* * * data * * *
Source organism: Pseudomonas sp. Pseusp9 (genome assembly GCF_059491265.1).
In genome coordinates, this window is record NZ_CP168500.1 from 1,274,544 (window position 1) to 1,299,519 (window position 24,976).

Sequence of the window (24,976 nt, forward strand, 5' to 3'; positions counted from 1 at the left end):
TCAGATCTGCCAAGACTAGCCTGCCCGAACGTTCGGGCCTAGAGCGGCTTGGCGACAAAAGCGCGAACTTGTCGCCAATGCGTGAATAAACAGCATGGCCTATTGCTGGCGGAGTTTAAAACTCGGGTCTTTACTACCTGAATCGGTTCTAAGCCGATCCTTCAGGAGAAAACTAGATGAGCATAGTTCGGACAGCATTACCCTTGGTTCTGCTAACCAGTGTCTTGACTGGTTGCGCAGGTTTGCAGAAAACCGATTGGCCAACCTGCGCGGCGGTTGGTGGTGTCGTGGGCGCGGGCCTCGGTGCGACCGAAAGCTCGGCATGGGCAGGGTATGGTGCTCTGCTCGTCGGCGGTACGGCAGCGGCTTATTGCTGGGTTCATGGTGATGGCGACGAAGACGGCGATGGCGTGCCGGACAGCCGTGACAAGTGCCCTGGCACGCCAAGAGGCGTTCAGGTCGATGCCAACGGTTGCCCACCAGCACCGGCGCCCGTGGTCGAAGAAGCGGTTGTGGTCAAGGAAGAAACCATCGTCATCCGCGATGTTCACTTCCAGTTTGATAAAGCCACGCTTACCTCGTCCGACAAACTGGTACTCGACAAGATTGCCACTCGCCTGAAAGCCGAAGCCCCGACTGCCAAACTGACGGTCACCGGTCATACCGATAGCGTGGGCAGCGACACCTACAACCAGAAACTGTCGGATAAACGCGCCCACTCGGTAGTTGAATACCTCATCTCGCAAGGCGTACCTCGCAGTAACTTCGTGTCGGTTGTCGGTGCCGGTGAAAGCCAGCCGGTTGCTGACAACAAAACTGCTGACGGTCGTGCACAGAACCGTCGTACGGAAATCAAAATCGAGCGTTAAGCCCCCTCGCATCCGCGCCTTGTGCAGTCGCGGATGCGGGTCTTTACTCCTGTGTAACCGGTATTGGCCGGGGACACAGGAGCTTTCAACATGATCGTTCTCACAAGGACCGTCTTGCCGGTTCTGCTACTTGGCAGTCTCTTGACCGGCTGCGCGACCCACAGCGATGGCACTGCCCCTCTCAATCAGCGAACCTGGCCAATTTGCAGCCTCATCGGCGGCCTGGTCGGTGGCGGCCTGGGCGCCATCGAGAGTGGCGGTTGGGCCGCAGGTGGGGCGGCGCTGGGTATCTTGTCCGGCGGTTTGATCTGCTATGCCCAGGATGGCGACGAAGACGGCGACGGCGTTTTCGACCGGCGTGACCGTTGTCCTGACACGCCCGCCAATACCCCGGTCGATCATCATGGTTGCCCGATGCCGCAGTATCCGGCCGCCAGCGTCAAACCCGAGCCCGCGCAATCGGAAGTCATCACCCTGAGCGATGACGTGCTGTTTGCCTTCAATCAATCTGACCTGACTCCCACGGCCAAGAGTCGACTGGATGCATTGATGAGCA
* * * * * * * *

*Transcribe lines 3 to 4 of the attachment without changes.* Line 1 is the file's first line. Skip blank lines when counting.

Sequence of the window (24,976 nt, forward strand, 5' to 3'; positions counted from 1 at the left end):
TCAGATCTGCCAAGACTAGCCTGCCCGAACGTTCGGGCCTAGAGCGGCTTGGCGACAAAAGCGCGAACTTGTCGCCAATGCGTGAATAAACAGCATGGCCTATTGCTGGCGGAGTTTAAAACTCGGGTCTTTACTACCTGAATCGGTTCTAAGCCGATCCTTCAGGAGAAAACTAGATGAGCATAGTTCGGACAGCATTACCCTTGGTTCTGCTAACCAGTGTCTTGACTGGTTGCGCAGGTTTGCAGAAAACCGATTGGCCAACCTGCGCGGCGGTTGGTGGTGTCGTGGGCGCGGGCCTCGGTGCGACCGAAAGCTCGGCATGGGCAGGGTATGGTGCTCTGCTCGTCGGCGGTACGGCAGCGGCTTATTGCTGGGTTCATGGTGATGGCGACGAAGACGGCGATGGCGTGCCGGACAGCCGTGACAAGTGCCCTGGCACGCCAAGAGGCGTTCAGGTCGATGCCAACGGTTGCCCACCAGCACCGGCGCCCGTGGTCGAAGAAGCGGTTGTGGTCAAGGAAGAAACCATCGTCATCCGCGATGTTCACTTCCAGTTTGATAAAGCCACGCTTACCTCGTCCGACAAACTGGTACTCGACAAGATTGCCACTCGCCTGAAAGCCGAAGCCCCGACTGCCAAACTGACGGTCACCGGTCATACCGATAGCGTGGGCAGCGACACCTACAACCAGAAACTGTCGGATAAACGCGCCCACTCGGTAGTTGAATACCTCATCTCGCAAGGCGTACCTCGCAGTAACTTCGTGTCGGTTGTCGGTGCCGGTGAAAGCCAGCCGGTTGCTGACAACAAAACTGCTGACGGTCGTGCACAGAACCGTCGTACGGAAATCAAAATCGAGCGTTAAGCCCCCTCGCATCCGCGCCTTGTGCAGTCGCGGATGCGGGTCTTTACTCCTGTGTAACCGGTATTGGCCGGGGACACAGGAGCTTTCAACATGATCGTTCTCACAAGGACCGTCTTGCCGGTTCTGCTACTTGGCAGTCTCTTGACCGGCTGCGCGACCCACAGCGATGGCACTGCCCCTCTCAATCAGCGAACCTGGCCAATTTGCAGCCTCATCGGCGGCCTGGTCGGTGGCGGCCTGGGCGCCATCGAGAGTGGCGGTTGGGCCGCAGGTGGGGCGGCGCTGGGTATCTTGTCCGGCGGTTTGATCTGCTATGCCCAGGATGGCGACGAAGACGGCGACGGCGTTTTCGACCGGCGTGACCGTTGTCCTGACACGCCCGCCAATACCCCGGTCGATCATCATGGTTGCCCGATGCCGCAGTATCCGGCCGCCAGCGTCAAACCCGAGCCCGCGCAATCGGAAGTCATCACCCTGAGCGATGACGTGCTGTTTGCCTTCAATCAATCTGACCTGACTCCCACGGCCAAGAGTCGACTGGATGCATTGATGAGCA